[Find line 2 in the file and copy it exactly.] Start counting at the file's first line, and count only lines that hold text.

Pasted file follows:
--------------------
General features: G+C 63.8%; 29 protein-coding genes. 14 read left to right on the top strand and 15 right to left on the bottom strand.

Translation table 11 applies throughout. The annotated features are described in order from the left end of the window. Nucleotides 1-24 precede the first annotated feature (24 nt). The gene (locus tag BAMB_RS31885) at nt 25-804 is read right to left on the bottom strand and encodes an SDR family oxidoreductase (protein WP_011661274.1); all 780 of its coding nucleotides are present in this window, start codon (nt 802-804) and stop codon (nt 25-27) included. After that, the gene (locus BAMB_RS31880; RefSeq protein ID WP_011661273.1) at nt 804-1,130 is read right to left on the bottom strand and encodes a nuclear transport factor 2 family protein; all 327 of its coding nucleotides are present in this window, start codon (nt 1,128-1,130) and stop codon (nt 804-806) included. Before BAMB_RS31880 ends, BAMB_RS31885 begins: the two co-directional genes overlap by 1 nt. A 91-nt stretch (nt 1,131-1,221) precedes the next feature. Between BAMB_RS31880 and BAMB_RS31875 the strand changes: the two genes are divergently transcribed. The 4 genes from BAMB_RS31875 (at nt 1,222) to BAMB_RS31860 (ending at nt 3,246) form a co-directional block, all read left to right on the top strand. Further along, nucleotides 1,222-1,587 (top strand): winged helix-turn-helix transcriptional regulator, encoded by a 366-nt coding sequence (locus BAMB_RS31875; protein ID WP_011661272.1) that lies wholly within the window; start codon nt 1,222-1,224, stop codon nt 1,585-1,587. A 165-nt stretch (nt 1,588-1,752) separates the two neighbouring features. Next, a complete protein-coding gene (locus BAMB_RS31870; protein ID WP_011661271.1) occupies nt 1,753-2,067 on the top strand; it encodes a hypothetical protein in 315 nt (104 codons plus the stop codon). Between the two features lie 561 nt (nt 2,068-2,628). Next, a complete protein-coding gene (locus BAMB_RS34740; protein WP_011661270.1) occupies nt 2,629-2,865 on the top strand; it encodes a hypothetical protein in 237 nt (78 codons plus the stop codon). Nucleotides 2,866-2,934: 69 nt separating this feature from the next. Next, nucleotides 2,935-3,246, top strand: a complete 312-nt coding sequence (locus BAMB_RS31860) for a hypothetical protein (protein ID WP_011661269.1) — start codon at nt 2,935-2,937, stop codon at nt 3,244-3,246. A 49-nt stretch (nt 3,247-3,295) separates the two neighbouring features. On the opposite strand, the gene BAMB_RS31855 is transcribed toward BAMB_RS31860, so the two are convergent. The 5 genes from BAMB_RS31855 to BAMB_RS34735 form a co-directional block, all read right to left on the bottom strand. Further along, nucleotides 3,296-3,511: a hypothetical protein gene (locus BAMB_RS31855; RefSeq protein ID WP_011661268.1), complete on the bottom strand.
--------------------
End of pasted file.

Translation table 11 applies throughout. The annotated features are described in order from the left end of the window. Nucleotides 1-24 precede the first annotated feature (24 nt). The gene (locus tag BAMB_RS31885) at nt 25-804 is read right to left on the bottom strand and encodes an SDR family oxidoreductase (protein WP_011661274.1); all 780 of its coding nucleotides are present in this window, start codon (nt 802-804) and stop codon (nt 25-27) included. After that, the gene (locus BAMB_RS31880; RefSeq protein ID WP_011661273.1) at nt 804-1,130 is read right to left on the bottom strand and encodes a nuclear transport factor 2 family protein; all 327 of its coding nucleotides are present in this window, start codon (nt 1,128-1,130) and stop codon (nt 804-806) included. Before BAMB_RS31880 ends, BAMB_RS31885 begins: the two co-directional genes overlap by 1 nt. A 91-nt stretch (nt 1,131-1,221) precedes the next feature. Between BAMB_RS31880 and BAMB_RS31875 the strand changes: the two genes are divergently transcribed. The 4 genes from BAMB_RS31875 (at nt 1,222) to BAMB_RS31860 (ending at nt 3,246) form a co-directional block, all read left to right on the top strand. Further along, nucleotides 1,222-1,587 (top strand): winged helix-turn-helix transcriptional regulator, encoded by a 366-nt coding sequence (locus BAMB_RS31875; protein ID WP_011661272.1) that lies wholly within the window; start codon nt 1,222-1,224, stop codon nt 1,585-1,587. A 165-nt stretch (nt 1,588-1,752) separates the two neighbouring features. Next, a complete protein-coding gene (locus BAMB_RS31870; protein ID WP_011661271.1) occupies nt 1,753-2,067 on the top strand; it encodes a hypothetical protein in 315 nt (104 codons plus the stop codon). Between the two features lie 561 nt (nt 2,068-2,628). Next, a complete protein-coding gene (locus BAMB_RS34740; protein WP_011661270.1) occupies nt 2,629-2,865 on the top strand; it encodes a hypothetical protein in 237 nt (78 codons plus the stop codon). Nucleotides 2,866-2,934: 69 nt separating this feature from the next. Next, nucleotides 2,935-3,246, top strand: a complete 312-nt coding sequence (locus BAMB_RS31860) for a hypothetical protein (protein ID WP_011661269.1) — start codon at nt 2,935-2,937, stop codon at nt 3,244-3,246. A 49-nt stretch (nt 3,247-3,295) separates the two neighbouring features. On the opposite strand, the gene BAMB_RS31855 is transcribed toward BAMB_RS31860, so the two are convergent. The 5 genes from BAMB_RS31855 to BAMB_RS34735 form a co-directional block, all read right to left on the bottom strand. Further along, nucleotides 3,296-3,511: a hypothetical protein gene (locus BAMB_RS31855; RefSeq protein ID WP_011661268.1), complete on the bottom strand.